It may not be the first place that comes to mind when you're deciding where to watch the game, but the crowd at the Kentucky Theatre didn't come to watch a movie. "When we first got here, we were like, do we have to be quiet?" UK fan Hannah Simms said as she and a group of friends watched the Wildcats play East Tennessee State on the theater's big screen, "and then we were like, well we're going to cheer."
Next door organizers of a film festival tried their best to keep their screenings undisturbed. "We were worried when we started this because our film is kind of a quiet film, and we could hear the sound a little bit," the festival's John Robinson told 27 Newsfirst.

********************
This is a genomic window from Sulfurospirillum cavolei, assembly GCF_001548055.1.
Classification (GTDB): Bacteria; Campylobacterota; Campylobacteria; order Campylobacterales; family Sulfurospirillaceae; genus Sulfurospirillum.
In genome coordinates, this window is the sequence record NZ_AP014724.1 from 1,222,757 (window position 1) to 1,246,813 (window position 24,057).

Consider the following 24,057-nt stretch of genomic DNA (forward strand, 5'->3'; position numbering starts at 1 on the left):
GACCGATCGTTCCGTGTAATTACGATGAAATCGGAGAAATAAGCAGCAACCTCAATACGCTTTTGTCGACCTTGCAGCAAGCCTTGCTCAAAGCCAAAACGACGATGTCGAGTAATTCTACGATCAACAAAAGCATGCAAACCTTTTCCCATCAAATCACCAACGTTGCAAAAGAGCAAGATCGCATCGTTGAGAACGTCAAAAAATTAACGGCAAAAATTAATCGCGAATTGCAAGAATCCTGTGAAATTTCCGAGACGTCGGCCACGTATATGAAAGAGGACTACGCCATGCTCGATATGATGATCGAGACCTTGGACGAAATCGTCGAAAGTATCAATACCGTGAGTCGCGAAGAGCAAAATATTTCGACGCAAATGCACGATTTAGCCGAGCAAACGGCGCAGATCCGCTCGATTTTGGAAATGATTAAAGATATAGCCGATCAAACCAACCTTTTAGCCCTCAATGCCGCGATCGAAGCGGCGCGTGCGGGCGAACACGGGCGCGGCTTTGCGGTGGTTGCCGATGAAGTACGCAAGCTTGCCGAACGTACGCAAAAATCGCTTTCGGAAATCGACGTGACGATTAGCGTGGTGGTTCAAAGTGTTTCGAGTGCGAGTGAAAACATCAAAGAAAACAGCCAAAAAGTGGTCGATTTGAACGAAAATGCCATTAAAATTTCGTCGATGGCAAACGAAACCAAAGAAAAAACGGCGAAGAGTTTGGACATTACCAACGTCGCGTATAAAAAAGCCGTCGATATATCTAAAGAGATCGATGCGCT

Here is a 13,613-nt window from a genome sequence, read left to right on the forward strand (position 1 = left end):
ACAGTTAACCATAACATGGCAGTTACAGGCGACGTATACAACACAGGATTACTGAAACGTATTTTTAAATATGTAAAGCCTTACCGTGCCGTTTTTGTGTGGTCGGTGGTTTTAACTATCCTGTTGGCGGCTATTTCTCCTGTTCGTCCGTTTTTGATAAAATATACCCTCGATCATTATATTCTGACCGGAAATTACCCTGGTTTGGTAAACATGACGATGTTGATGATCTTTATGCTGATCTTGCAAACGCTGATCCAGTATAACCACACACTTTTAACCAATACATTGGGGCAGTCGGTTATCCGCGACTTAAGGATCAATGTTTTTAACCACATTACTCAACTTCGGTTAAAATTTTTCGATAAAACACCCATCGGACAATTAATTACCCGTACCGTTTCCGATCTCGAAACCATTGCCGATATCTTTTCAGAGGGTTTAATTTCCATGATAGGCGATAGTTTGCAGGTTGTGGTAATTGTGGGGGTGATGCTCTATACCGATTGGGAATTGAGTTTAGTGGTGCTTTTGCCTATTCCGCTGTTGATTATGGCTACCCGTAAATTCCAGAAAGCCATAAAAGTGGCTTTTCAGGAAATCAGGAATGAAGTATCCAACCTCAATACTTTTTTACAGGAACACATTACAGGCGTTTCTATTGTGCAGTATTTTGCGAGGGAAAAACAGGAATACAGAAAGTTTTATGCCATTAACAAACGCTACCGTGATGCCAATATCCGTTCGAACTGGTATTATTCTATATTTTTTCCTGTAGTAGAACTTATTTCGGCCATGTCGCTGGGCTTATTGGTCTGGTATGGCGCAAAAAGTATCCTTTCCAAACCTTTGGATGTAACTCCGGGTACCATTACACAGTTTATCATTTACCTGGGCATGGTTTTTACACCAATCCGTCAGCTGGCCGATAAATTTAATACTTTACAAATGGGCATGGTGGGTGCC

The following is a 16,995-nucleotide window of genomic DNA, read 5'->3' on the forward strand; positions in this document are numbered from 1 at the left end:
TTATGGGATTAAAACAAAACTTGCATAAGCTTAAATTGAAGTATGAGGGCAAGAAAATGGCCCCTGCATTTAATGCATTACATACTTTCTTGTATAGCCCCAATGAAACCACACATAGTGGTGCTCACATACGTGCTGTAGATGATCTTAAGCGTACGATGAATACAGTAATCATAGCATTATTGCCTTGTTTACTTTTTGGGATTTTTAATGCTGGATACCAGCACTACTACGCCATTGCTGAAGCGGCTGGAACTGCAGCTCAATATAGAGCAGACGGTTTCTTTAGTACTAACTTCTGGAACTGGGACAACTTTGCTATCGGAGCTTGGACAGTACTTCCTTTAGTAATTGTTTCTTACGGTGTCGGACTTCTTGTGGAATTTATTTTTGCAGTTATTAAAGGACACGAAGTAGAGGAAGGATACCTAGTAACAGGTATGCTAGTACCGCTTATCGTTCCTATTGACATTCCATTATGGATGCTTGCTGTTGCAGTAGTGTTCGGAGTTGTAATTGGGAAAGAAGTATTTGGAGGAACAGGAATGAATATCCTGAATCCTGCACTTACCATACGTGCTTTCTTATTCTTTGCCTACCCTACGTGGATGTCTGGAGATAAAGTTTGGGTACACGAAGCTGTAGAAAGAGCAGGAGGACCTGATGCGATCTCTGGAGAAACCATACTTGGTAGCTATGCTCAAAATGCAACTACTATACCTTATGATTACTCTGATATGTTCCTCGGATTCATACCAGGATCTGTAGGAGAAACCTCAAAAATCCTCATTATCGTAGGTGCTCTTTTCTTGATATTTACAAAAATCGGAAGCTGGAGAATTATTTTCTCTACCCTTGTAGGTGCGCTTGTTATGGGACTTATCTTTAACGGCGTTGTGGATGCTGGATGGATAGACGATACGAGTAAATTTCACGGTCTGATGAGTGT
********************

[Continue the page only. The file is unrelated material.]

And festival staff members weren't about to miss the game themselves. "I've got it on my iPhone," Robinson said, "I've been streaming it live on my iPhone from my cable at home."
Not everyone who had to work could stay connected to the game. Firefighters at Station 20 ni Lexington were called out just before tipoff. "The call takes precedent over the game of course," Firefigther Henry Stevens said, "you just kind of throw it out of your mind for a minute cause you know you got to go do your job, so you know job comes first always."
But back at the station the game was a welcome relief in between duties. "Well, you kind of want to know what the score is. Just like most people, I guess. You kind of want to know what the score is 'cause you know the game's done started by now," Stevens said, "so you just kind of get in here right quick and catch the radio, TV, whatever you got to listen to, and you try to find out right quick what the score is."
At work or at play, the game drew people from all walks of life and graced screens big and small.